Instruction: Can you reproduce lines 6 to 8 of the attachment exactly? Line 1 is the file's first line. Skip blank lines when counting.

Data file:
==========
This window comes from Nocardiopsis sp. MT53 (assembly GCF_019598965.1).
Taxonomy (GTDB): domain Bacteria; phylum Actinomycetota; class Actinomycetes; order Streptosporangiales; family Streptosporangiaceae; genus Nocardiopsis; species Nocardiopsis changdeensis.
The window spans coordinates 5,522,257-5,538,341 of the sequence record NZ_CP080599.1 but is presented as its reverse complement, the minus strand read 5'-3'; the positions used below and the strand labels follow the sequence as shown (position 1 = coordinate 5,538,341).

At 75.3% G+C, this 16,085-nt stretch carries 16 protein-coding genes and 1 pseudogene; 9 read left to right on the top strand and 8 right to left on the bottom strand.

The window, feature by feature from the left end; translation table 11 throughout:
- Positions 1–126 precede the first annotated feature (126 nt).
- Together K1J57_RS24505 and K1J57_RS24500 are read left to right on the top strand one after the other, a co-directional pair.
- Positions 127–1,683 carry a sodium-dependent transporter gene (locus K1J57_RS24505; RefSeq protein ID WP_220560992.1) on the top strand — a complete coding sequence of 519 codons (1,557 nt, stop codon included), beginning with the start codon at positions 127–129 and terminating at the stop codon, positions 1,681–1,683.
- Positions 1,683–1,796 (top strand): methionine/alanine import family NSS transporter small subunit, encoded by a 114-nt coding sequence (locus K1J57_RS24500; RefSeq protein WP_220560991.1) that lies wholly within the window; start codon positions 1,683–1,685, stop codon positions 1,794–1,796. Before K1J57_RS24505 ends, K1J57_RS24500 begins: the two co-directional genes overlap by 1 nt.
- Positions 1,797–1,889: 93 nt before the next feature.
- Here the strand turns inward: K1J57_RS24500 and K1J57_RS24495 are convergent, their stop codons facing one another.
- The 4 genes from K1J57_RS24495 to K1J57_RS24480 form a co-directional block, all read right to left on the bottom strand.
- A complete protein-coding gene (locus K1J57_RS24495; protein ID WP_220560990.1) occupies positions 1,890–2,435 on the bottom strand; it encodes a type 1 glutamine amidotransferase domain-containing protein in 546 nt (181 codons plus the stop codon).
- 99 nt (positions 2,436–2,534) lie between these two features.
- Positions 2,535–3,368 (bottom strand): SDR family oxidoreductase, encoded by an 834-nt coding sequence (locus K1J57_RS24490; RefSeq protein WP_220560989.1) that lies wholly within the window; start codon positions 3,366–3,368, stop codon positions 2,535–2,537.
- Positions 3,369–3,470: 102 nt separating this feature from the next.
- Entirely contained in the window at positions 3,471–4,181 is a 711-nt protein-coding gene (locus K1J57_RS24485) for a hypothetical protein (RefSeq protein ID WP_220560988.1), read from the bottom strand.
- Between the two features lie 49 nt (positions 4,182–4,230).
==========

- Positions 1–126 precede the first annotated feature (126 nt).
- Together K1J57_RS24505 and K1J57_RS24500 are read left to right on the top strand one after the other, a co-directional pair.
- Positions 127–1,683 carry a sodium-dependent transporter gene (locus K1J57_RS24505; RefSeq protein ID WP_220560992.1) on the top strand — a complete coding sequence of 519 codons (1,557 nt, stop codon included), beginning with the start codon at positions 127–129 and terminating at the stop codon, positions 1,681–1,683.